By Charles Sheppard
Coral reefs are the most diverse ecosystem in the sea. In some ways they are very robust marine ecosystems, but in other ways, perhaps because of their huge numbers of species, they are very delicate and susceptible to being damaged or killed. On the one hand, healthy reefs are glorious riots of life, and marine scientists have spent several decades unravelling the complicated ways in which they work. On the other hand, at least one third of the world’s reefs have already died — gone for ever in terms of human lifetimes at least — even when the cause of their demise is lifted.
How coral reefs lived and grew right up to the sea surface remained a mystery for years for several reasons. First, where were all their plants? It was known that plants are the world’s food base, yet there were hardly any visible plants, let alone waving fields of them such as the naturalists knew about from their own (mostly cold) Northern shores. The answer is that the main plant base comes from the symbiotic algae living in the cells of reef building corals. This helped answer the second mystery: how could such vibrant reefs live in the nutrient-poor oceans of the tropics? Nutrients, it was known, were needed for plants to grow. But the waters that bathe oceanic reefs in particular were the poorest on Earth in terms of nutrients. The answer was clear once the symbiosis was discovered; there is a very tight cycling of nutrients between the symbiotic components of the coral-algal symbiosis and little ‘leakage’ from the reef into the sea.
There was a third, long running mystery also, namely, how do reefs form? In particular, why do they invariably grow to the surface of the sea from a wide range of depths and, why do they all have rather similar shapes? This was explained in several ways. Firstly it became clear that the Earth’s crust moves, both across oceanic distances over huge time periods, and they move vertically by hundreds of metres. Corals need light (because of their symbiotic algae) so they only live at the contemporary sea level, and the sea level changed hugely over the millennia that corals have lived and made their limestone skeletons. Darwin was the first to deduce this, in particular the importance of growth on subsiding substrates such as volcanoes.
The numerous shapes and kinds of corals, soft corals, and sponges (and many other forms) live together in what has been called a ‘super-symbiosis’ or a ‘super-organism’, terms which, while strictly not true, do give a sense of the intimate linkages that occur between so many of the component groups of species. This may provide one reason why they are, in so many ways, very susceptible to human impacts today. Raised nutrients (e.g. from sewage and shoreline construction) are hugely damaging. Burial of reefs for building on are also fatal to the reefs of course, and, sadly land made by landfill on a reef foundation (something easy to do because reefs are shallow) has a higher economic price when sold for building than the reef did in the first place. Shallow sea and reefs, we might say, become more valuable when they are no longer sea but are converted to expensive, sea-side building land! Eco-nomics and eco-logy have the same root word and should work hand-in-hand, but clearly they don’t, to the detriment of these complex living systems.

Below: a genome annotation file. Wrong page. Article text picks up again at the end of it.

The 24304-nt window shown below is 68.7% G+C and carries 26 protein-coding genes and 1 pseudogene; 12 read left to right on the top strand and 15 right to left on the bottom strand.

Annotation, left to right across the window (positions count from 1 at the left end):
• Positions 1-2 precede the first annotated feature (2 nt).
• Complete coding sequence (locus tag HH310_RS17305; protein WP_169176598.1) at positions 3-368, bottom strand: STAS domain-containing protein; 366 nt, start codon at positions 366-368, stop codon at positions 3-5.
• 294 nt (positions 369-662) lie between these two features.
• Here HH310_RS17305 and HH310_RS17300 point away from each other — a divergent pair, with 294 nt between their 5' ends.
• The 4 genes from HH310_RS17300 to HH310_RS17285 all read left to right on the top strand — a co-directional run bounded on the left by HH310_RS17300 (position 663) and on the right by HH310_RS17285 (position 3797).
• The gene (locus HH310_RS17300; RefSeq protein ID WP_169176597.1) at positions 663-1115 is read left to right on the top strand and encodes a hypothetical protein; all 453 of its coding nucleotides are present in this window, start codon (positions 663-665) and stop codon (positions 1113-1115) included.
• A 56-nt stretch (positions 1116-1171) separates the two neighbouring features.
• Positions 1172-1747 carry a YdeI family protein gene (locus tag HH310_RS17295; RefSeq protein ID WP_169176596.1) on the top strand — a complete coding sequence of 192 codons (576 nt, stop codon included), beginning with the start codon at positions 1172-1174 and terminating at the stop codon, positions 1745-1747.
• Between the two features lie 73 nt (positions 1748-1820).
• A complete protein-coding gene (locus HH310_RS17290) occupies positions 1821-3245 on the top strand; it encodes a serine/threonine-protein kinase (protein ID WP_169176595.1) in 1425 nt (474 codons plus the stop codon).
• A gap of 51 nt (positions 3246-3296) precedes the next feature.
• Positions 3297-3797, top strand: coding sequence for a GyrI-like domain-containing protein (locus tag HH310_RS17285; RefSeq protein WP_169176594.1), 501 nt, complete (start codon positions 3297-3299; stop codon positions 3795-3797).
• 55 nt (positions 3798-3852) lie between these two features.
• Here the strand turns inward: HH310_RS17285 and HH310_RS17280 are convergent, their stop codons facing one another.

Reefs are valuable – but to whom? Reef and beach based tourism forms over half the foreign exchange earnings for many countries. Without reefs to attract tourists, many states would become impoverished; many already are. More importantly (again to whom?) they provide food for huge numbers of coastal dwellers throughout the poorest parts of the world. Not only do fish form the basis for human existence, but so do molluscs, sea cucumbers, octopus… the list is endless. Too many people extracting food from a reef readily collapses the elaborate ecosystem, with the result that there is nothing left for the next year, or the next generation.
Various aspects of climate change are adding to the mix of stresses for reefs. As CO2 builds up, it warms the oceans, and this has killed off countless areas of reef already or at least added an additional stress. When that gas dissolves in the ocean, the water becomes more acidic, again causing damaging effects, in this case reducing the ability to lay down their limestone skeletons. These are not predicted effects – something for the future. We measure it and know that we are already well along that path.
Coral reefs are a canary in the environmental coal mine, showing us, before any other system can perhaps, what we are doing to the earth today. We know enough of their science now to understand this and avert the problems. What we don’t have is the will to do so. It is no longer a problem of science but of sociology and politics.
Charles Sheppard is Professor in the School of Life Sciences at the University of Warwick. His research focuses mainly on community ecology, particularly on ecosystem responses to climate change. He works for a number of UN, Governmental, and aid agencies to advise on topical marine and costal developmental issues. He is the author or editor of 10 books, including The Biology of Coral Reefs (2009) and Coral Reefs: A Very Short Introduction (2014).
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Image credit: Iolanda reef in Ras Muhammad nature park (Sinai, Egypt), By Mikhail Rogov, CC-BY-SA-3.0 via Wikimedia Commons